Michael Grange: I'd say no, the team hasn't met my expectations because I thought/think this team can/should win 50+ games. Going 15-12 doesn't quite get you there. Of course when I suggested they'd win 50+ games I didn't anticipate Ford having the problems he's had; Bosh struggling the way he did early and then following his knee injury, and I certainly didn't anticipate Bargnani playing so poorly, not after the pre-season he had and the first few games of the regular season. That said I had no real clue Jamario Moon was going to be a contributor in any shape or form, or that Carlos Delfino was going to make a legitimate case to be a starter or Kris Humphries would be nailing jimmies. Those developments don't entirely off-set Ford's uncertain situation or Bargnani's December no-show, but combined with a relatively benign schedule (minus this seven-game road trip) it explains why they were 15-12 prior to playing Seattle, and not 12-15.
Firing on all cylinders and healthy, I think the Raptors can nose out Orlando as the third-best team in the east.
The problem is no one can know when or if that's going to happen right now.
RaptorsHQ: Interesting point about the team not having an identity. Does everyone feel that this is something that will develop as the season goes on and the Raptors get healthy and more accustomed to playing together?
Or do you foresee the Legomaster, Bryan Colangelo, having to shuffle the deck prior to the trade deadline to help forge this identity - especially given the concerns about TJ Ford?
Kinnon Yee, Hoopsaddict.com: I'm not sure the Raptors have the ability to close out and beat bad teams like they did last year. The point is, last year, we saw a Raptors team that beat all the teams that were "worse than they were", kept the score close, and finished games with tenacity. If they were down, they rose to the occasion. If they weren't playing well, they put out enough stops to make sure the other team couldn't pull out a victory in the final moments.
It's that identity and that aura of confidence that made the Raptors so effective. This year? That tenacity seems to have
disappeared. I hate to say it, but at this juncture, the team just looks tired at times, which is why they end up losing quarter badly.
I'm not sure what you could trade for, but the Raptors just might have to do something in order to get some one to give them that tenacity. I think Jorge Garbajosa would have been the guy, but I just don't think most people understand how important he was to the psyche of the team. If it means that we might need to lose a guy like Delfino or Hump, it might make sense. This team, for all its ability is really kinda "young" right now. Especially without Garbajosa, and if you remove Darrick Martin, there's not a single player over the age of 30 besides Nesterovic and Parker and I'm just not sure that's good enough.
RaptorsHQ: I guess here at the HQ we expected a slightly better record too but it's the individual players that have surprised us as you mentioned Michael. Players who I didn't expect to struggle have, and others >who I thought would matter little to the club have become important cogs in the team's machinery.
On our list of surprises is obviously the play of the big rook Andrea Bargnani. He's back in the starting lineup now
but there’s a distinct possibility that he got a lump of coal in his stocking from Santa this Christmas.
What about Il Mago - how does Toronto get him back on track?
Chris Clarke, Hoopsaddict.com: Thoughts on Bargnani: he looked pretty good at times last year, but he certainly didn't look poised to take over the NBA if he got more minutes in his 2nd season. He's going through a tough stretch, but the Raptors are better with Rasho in the middle right now, IMHO.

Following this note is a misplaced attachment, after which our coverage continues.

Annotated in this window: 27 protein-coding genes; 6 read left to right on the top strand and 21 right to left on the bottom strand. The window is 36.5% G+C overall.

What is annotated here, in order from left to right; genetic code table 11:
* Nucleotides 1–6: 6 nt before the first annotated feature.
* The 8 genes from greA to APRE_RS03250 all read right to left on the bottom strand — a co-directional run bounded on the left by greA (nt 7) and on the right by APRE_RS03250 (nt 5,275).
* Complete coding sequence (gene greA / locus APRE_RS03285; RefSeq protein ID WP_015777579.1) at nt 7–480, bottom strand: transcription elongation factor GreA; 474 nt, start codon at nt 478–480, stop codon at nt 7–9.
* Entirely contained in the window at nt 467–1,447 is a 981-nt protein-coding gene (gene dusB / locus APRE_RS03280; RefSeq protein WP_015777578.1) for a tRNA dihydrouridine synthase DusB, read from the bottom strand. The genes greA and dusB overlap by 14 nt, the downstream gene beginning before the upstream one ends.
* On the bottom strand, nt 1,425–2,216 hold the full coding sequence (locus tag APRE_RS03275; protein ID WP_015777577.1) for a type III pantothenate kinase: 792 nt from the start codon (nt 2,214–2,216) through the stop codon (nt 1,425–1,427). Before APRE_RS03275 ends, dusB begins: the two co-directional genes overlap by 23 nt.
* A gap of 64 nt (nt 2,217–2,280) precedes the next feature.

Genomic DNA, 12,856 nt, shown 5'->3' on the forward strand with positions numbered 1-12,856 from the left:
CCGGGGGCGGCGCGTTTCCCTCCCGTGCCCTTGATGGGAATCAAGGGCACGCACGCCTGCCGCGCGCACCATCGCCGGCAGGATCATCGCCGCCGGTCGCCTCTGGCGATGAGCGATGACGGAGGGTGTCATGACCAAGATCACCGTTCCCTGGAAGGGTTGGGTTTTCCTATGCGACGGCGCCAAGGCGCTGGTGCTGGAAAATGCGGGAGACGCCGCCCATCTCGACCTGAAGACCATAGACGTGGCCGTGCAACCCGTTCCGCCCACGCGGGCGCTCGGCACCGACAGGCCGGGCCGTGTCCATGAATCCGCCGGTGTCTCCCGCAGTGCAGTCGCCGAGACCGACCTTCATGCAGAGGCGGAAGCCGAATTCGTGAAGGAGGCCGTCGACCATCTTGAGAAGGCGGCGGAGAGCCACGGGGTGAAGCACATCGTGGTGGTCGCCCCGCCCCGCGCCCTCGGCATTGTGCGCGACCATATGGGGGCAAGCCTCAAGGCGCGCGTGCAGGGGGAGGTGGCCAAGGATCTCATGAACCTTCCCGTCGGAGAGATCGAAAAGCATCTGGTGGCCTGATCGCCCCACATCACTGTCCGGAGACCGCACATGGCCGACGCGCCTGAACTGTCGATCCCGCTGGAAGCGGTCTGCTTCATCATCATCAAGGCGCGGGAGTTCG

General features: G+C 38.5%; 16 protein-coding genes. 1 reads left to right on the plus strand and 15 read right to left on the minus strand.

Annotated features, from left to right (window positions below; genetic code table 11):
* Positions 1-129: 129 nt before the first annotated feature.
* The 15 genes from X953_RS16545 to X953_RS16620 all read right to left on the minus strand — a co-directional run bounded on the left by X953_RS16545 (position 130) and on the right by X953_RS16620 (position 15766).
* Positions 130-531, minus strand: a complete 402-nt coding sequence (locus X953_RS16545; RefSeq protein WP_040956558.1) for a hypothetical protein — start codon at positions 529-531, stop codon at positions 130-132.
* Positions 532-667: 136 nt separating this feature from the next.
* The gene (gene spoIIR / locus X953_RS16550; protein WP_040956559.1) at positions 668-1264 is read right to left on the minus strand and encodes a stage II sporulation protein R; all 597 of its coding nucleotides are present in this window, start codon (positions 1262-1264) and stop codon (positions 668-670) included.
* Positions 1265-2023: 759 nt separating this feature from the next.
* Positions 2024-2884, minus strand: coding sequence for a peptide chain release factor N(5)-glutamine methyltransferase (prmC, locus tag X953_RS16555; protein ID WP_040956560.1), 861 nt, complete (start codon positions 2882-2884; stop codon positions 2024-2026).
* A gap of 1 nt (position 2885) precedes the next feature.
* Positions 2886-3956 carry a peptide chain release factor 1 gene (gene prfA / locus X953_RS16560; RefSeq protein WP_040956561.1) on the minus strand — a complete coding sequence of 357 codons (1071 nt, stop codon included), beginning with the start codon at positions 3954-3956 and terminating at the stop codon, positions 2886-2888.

Bargnani is probably better off as the first option in
the 2nd unit for now. He can be the focal point of the
offense for 12 minutes a game, and develop that way this season. Maybe next year he can start at C for Toronto. What's the rush?
Tas, The Basketball Jones: There are reasons for Bargnani's play. He started the year for the 1st time in his life as the starting centre of a team. He's played small forward for most of his career and must be spending most of his his practice time learning to play defence at the 5 spot, a tough position for any young player in the NBA, especially one who had been used to playing at the 3 or 4 for his enitre life. To put some more on his plate, being a last line of defence for this swiss cheese Raptors team makes him look even worse. He's had to go to the bench with foul trouble and his offence has suffered because he's simply had less time on the court.
Bargnani's been injured and just hasn't got in to a flow. He's a second year player playing at arguably the toughest position in the NBA. Big men need time to develop and he needs to put some time in. I think people's expectations on him coming in to the season were a little unrealistic - it's 27 games in to year #2 of his career... he needs time.
RaptorsHQ: I think that's the sensible response concerning Andrea. I mean, we were more than patient with Hoffa so let's give this kid AT LEAST till the end of the season. I think he's the difference maker that could take this team to the next level so Toronto needs to be patient and get him comfortable just being on the court again. His play could be the difference between 40 and 50 wins at some point.
Speaking of which, any final thoughts? Best guesses at the Raptors' final number for wins? What two teams do you expect to see in the NBA Finals?
Chris Clarke, Hoopsaddict.com: I think they'll win somewhere around 45 games this season. I'm hoping that they string together a few winning streaks, though, so maybe they'll win the most in franchise history, 48, max.
In the NBA Finals, I've got the Spurs and the Pistons, but I'm hoping the Raptors can somehow pull through in the East and that they'll play the Suns. We can dream, right?
RaptorsHQ: We're looking at a similar situation here at the HQ Chris...although if Toronto doesn't make it, I'd love to see a run-and-gun final like Phoenix versus Orlando.
We'd like to thank our panel for participating, especially given the hectic time of year. We'll be back in a few months for round two and hopefully by that point, we'll see a Raptor squad that's back on track.